Connect with other new media researchers and educators, present and discuss urgent topics in new media education, exchange syllabi or swap resources.
The conference will be podcast and live blogged. Bring your USB memory key and laptop.
Many educators point to a widespread tension between vocational training and a critical solid education. There is no stable "new media industry" for which a static skill set would prepare the graduate for his or her professional future in today's post-dotcom era. Between Futurist narratives of progress with all their techno-optimism and the technophobia often encountered in more traditional narratives-- how do we educate students to be equally familiar with technical concepts, theory, history, and art?
How can new media theory be activated as a wake-up call for students leading to radical change? Which educational structure proves more effective: cross-disciplinary, theme-based research groups or media-based departments?
Does the current new media art curriculum allow for play, failure, and
experiment? How can we introduce free software into the new media classroom when businesses still hardly make use of open source or free software? How can we break out of the self-contained university lab?
Developed out of the WebCamTalk 1.0 speaker series this conference will introduce concrete examples of meaningful connections between media production in the university and cultural institutions as well as technology businesses. Guest speakers will also address ways in which they introduce politics into the new media lab.
Between imagined flat hierarchies and the traditional models of top-down education, participants will give examples based on their experiences that offer a middle-ground between these extremes. Further questions address anti-intellectualism in the classroom and the high demands on educators in this area in which technology and theory have hardly any precedence and change rapidly. In response to this-- several distributed learning tools will be presented that link up new-media educators to share code, theory, and art in real time.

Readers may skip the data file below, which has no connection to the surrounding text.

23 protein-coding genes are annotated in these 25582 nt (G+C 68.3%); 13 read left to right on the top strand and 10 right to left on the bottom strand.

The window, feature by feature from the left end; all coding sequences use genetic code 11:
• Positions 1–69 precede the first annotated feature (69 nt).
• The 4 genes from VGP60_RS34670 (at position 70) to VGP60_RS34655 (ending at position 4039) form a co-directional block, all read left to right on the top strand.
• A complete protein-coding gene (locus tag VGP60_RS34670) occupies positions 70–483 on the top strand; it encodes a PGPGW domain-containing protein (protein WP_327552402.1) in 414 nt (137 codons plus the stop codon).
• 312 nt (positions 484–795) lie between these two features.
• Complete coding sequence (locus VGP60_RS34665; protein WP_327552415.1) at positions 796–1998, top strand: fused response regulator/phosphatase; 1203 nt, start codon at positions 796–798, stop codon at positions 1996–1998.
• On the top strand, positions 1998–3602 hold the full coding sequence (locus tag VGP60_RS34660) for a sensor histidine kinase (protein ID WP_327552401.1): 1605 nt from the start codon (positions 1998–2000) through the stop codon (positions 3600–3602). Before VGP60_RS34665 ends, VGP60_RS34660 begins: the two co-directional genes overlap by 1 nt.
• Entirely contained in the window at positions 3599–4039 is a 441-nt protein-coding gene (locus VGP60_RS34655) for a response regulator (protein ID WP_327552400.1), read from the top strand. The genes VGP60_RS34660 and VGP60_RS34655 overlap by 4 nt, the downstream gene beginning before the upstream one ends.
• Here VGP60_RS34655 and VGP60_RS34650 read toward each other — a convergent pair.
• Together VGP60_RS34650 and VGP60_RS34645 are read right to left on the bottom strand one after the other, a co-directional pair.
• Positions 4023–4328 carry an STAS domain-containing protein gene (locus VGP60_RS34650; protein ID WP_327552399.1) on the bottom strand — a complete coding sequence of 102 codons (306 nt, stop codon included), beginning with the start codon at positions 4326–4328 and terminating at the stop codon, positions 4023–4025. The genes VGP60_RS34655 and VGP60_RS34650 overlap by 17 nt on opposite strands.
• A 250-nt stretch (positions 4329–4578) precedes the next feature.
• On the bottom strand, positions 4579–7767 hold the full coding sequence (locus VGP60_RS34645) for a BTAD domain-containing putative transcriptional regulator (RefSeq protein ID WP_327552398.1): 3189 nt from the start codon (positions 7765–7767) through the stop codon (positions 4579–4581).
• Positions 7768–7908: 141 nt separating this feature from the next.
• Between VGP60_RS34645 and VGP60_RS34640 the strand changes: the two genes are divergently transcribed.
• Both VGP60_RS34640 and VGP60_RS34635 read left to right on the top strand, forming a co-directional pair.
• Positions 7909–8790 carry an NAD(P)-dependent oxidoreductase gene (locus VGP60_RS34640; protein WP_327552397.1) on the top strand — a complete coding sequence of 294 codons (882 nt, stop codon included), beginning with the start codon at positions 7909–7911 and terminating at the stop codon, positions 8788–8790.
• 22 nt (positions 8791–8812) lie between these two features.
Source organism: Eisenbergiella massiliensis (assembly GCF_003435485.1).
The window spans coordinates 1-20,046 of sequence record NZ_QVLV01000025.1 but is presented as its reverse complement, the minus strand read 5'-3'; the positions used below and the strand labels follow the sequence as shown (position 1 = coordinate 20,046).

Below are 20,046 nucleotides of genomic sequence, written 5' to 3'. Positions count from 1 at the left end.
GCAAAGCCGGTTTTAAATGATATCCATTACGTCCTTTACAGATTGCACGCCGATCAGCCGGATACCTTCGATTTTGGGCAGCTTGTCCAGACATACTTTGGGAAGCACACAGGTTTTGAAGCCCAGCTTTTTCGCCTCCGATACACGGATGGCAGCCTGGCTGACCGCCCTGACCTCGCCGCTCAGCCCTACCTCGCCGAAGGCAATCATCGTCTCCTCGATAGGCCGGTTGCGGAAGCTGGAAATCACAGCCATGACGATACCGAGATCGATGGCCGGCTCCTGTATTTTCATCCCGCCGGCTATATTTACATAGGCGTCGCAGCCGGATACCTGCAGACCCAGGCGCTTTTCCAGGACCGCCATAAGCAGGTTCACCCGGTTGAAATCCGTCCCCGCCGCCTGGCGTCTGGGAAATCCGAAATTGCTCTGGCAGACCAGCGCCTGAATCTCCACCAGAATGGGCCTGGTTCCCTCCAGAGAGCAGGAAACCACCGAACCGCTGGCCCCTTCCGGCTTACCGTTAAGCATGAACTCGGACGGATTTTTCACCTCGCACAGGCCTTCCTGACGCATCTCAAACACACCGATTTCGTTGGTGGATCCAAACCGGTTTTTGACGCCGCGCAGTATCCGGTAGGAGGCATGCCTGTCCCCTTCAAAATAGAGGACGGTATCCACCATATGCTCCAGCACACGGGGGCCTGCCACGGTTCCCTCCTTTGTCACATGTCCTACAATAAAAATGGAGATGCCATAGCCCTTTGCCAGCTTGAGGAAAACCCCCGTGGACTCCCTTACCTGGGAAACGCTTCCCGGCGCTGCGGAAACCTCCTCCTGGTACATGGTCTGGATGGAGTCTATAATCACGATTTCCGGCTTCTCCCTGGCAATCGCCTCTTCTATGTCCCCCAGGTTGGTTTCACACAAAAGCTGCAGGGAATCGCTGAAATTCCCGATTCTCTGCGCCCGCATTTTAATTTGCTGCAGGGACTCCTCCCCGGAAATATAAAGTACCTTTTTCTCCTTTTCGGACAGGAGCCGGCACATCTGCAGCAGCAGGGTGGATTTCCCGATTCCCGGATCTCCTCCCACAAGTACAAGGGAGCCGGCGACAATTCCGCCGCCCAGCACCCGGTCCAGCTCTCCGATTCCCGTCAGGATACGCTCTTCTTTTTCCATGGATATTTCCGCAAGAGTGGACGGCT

-Vocational training versus solid critical education
-Creation of meaningful connections between art, theory, technology,
-Education of politics, politics in education
-Shaping core curriculum
-Distributed learning tools: empowering students for the knowledge commons
(organizing academic knowledge and connecting new media educators)
-Intellectual property issues in academia
-Use of wireless computational devices to connect people on campus and in
-Uses of social software in the classroom
(wikis, and weblogs, voice over IP, IM, social bookmarks)
-Battles over the wireless commons
-Models for connecting university lab with outside institutions and
We are looking for proposals for presentations and demonstrations.
Presentations will be limited to 20 minutes. Demonstrations of open source or free software should not exceed 10 minutes. Collaborative presentations are encouraged. Suggest a format for your presentation that would maximize dialogue and exchange.
Please mail submissions for consideration by March 21 to Trebor Scholz:
idc [at] distributedcreativity.org
Send a short summary of your presentation (500 words), a brief biography, name, affiliation, email address. Feel free to include media material with your proposal. Texts presented at the conference will be considered for publication in a planned book.
Please do not hesitate to contact Trebor Scholz at
idc [@] distributedcreativity.org if you have any questions.
Join iDC mailinglist to contribute to discussion:
Stephen Brier (The Graduate Center, CUNY)
Timothy Druckrey (Media Critic, NYC)
Richard Maxwell (Queens College, CUNY)
Trebor Scholz (Institute for Distributed Creativity, SUNY at Buffalo)
459 W. 19th St
New York, NY 10011
They adapted the component that generates clicks - or "squeaks" - as a user scrolls through the on-screen menu in order to extract vital information from the latest generation of the device. This allowed them to install an alternative operating system and make their iPods run games and other new programs.
I can't help but be reminded of old movies where a thief slooowly turns the wheel of a combination lock and listens to the tumblers fall in order to crack a safe.
So much more elegant than bringing out the blowtorches, don't you think?